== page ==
Editor’s Note: Elliot Williams is a CNN legal analyst. He is a former deputy assistant attorney general at the Justice Department and a principal at The Raben Group, a national public affairs and strategic communications firm. Follow him on Twitter @elliotcwilliams. The views expressed in this commentary are his own. View more opinion on CNN.
“How is one girl accusing a guy about a phone a crime?”
It’s not. But the question, posed by Miya Ponsetto in a rambling CBS “This Morning” interview, which aired in two parts last week and on Monday, offers a window into the ways Black people – even children – still have to fight for our humanity every day.
Ms. Ponsetto, 22, falsely accused 14-year-old Keyon Harrold Jr. of stealing her iPhone in a New York City boutique hotel lobby in December. The teenager’s father, a Black jazz musician, captured the confrontation in a cell phone video that went viral, and security footage from the hotel showed Ponsetto trying to tackle the teenager. Last week, according to a Ventura County Sheriff’s Office news release, Ponsetto was arrested in California on a “fugitive warrant in connection with a recent assault at a New York City hotel.” She has been charged with two counts of attempted assault, New York police said. (A lawyer representing Ponsetto said in a statement that Ponsetto is innocent.)
She did herself no favors during the interview. In it, she meandered, failed to take responsibility for her actions, rudely cut host Gayle King off, claimed she could not be racist because she, too, is a woman of color, and also cast herself as a victim. (Her attorney at the time noted that she is concerned about Ponsetto’s mental health, saying, “Miya is emotionally unwell, mentally unfit and lacking stability to pursue these interviews.”) The performance earned her a fair amount of criticism online. Ponsetto is an easy target, but she is little more than a symptom of a bigger problem: the society that produced her and enables dangerous behavior like hers.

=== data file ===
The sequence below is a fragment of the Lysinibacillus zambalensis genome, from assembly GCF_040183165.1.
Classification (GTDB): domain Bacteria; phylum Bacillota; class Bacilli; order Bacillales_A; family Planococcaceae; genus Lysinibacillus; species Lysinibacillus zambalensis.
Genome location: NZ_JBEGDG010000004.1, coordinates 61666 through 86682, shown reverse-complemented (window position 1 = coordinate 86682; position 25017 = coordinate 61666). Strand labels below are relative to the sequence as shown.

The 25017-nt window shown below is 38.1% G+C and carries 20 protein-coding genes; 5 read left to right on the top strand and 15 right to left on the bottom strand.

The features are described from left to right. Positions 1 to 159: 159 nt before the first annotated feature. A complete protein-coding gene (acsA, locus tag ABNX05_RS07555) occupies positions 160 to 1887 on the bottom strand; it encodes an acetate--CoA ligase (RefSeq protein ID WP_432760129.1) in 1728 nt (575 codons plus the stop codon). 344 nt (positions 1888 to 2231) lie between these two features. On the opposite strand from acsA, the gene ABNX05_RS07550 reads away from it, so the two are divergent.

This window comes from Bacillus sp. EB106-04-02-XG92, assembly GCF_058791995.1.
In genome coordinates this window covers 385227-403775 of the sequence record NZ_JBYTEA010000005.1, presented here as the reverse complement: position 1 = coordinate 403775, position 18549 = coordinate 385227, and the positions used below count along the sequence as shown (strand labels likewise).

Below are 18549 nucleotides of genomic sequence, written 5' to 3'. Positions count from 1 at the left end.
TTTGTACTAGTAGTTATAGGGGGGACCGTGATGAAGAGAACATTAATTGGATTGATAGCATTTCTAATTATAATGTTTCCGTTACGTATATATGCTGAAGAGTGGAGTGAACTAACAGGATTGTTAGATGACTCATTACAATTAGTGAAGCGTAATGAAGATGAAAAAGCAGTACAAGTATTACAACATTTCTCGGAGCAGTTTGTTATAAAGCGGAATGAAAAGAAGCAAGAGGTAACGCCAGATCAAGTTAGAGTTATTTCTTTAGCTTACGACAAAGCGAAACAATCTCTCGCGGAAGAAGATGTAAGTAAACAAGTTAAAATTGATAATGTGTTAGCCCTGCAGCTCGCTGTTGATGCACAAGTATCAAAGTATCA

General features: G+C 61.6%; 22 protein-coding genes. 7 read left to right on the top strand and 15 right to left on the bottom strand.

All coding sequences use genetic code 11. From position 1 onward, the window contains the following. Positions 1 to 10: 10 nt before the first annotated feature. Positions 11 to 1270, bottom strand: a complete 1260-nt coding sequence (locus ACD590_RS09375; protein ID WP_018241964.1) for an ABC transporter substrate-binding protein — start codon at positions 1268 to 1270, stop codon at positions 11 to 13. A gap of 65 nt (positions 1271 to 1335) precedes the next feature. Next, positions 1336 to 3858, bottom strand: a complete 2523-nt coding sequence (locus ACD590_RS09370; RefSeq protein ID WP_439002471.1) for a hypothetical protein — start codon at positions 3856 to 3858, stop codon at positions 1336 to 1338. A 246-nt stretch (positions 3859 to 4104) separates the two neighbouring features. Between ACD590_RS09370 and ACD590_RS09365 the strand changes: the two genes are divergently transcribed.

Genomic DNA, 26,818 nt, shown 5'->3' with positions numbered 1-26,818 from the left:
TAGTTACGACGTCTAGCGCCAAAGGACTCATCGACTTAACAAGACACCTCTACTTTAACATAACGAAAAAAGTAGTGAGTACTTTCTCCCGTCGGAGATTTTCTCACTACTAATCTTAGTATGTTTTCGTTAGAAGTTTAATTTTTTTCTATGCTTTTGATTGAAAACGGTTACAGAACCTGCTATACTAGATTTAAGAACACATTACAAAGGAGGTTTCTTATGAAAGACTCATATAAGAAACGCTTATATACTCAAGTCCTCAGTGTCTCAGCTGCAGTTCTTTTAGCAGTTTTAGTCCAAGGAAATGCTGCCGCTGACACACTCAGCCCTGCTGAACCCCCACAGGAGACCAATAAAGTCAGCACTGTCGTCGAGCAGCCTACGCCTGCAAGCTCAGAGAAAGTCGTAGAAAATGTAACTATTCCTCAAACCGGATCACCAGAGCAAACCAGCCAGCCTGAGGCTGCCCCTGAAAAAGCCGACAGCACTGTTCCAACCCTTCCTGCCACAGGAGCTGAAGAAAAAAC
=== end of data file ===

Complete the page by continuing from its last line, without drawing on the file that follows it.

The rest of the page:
Even if she was not aware of it, her statement about “one girl accusing a guy about a phone” is dripping with the racial bias that Black people face daily. Yes, according to Ponsetto, she did approach others at the hotel regarding her phone, and yes, the New York Police Department is not treating this as a case of racial bias. But one cannot look at the video or her explanation of the scene and come away thinking she had any reasoned basis for believing Harrold was a thief or attaching him based on unfounded suspicion. (To be more direct: It’s always most natural to blame the Black kid.) She created scenarios that Black people have feared since time immemorial and confront daily: Of being in the wrong place at the wrong time, of being accused of crimes we didn’t commit, of our freedom hinging on our word against someone else’s.
Her use of the words “guy” and “girl” also creates a false equivalence. It’s important to remember that she and the victim are not peers: She is a grown woman, speaking about a 14-year-old boy. It’s telling that she later minimizes her status, saying “I’m a 22-year-old girl,” while elevating his.